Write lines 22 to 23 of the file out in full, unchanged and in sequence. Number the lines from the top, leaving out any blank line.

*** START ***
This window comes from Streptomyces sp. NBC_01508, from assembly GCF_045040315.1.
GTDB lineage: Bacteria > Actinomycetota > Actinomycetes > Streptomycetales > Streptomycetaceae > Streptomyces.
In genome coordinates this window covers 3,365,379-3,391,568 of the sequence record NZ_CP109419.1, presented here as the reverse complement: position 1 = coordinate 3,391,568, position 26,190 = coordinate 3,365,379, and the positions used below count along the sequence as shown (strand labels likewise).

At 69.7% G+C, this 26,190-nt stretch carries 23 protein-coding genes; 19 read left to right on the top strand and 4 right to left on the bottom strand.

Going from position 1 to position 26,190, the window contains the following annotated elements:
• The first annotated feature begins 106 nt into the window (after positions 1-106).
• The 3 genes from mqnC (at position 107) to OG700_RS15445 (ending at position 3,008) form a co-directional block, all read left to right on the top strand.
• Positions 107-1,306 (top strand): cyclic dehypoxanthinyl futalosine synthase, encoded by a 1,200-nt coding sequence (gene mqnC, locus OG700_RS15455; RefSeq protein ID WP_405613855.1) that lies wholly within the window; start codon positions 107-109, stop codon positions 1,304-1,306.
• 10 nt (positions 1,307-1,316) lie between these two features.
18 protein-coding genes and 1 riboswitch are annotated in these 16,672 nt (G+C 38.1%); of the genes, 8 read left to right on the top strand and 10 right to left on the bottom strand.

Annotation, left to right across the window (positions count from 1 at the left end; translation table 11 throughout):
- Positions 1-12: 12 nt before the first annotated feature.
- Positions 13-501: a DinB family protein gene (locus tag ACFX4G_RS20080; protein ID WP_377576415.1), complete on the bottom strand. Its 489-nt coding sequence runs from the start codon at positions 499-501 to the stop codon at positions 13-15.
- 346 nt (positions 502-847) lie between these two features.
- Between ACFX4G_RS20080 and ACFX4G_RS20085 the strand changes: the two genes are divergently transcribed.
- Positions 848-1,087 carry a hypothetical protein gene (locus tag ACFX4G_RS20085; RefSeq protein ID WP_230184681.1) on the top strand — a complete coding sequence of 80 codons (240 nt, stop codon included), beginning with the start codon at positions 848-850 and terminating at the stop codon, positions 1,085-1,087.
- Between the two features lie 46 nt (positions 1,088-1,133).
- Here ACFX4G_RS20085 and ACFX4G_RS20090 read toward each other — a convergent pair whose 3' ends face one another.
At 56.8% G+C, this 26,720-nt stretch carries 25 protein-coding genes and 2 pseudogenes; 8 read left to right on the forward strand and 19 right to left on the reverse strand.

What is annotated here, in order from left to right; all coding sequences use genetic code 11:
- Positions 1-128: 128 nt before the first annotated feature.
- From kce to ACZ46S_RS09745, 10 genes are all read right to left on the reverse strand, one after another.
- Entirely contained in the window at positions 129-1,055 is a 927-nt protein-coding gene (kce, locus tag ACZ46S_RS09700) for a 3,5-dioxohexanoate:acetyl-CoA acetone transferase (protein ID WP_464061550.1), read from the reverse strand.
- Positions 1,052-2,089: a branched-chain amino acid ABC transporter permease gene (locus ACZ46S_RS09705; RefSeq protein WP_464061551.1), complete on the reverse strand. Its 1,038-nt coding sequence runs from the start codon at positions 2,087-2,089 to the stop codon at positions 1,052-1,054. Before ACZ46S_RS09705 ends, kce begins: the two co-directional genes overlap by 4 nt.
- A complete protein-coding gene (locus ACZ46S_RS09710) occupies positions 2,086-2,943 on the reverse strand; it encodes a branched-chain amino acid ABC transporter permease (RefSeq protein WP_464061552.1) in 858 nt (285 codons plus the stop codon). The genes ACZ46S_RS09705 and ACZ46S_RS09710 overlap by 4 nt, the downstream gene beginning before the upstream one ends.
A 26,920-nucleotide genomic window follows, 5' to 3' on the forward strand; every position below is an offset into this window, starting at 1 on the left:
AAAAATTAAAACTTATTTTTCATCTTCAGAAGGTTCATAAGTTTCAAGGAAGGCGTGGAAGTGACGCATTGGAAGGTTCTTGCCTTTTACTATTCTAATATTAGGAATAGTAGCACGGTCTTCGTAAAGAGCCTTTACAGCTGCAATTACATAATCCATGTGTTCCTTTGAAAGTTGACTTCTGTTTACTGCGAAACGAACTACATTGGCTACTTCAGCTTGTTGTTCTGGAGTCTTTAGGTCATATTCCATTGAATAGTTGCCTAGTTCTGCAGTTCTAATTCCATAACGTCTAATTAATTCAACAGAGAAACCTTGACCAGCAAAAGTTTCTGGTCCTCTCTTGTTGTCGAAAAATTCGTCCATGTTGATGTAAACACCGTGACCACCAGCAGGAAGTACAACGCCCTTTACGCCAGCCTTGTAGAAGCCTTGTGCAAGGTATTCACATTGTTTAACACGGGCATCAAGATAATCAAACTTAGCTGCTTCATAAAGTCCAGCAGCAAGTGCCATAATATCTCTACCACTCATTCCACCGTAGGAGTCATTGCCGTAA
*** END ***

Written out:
- From kce to ACZ46S_RS09745, 10 genes are all read right to left on the reverse strand, one after another.
- Entirely contained in the window at positions 129-1,055 is a 927-nt protein-coding gene (kce, locus tag ACZ46S_RS09700) for a 3,5-dioxohexanoate:acetyl-CoA acetone transferase (protein ID WP_464061550.1), read from the reverse strand.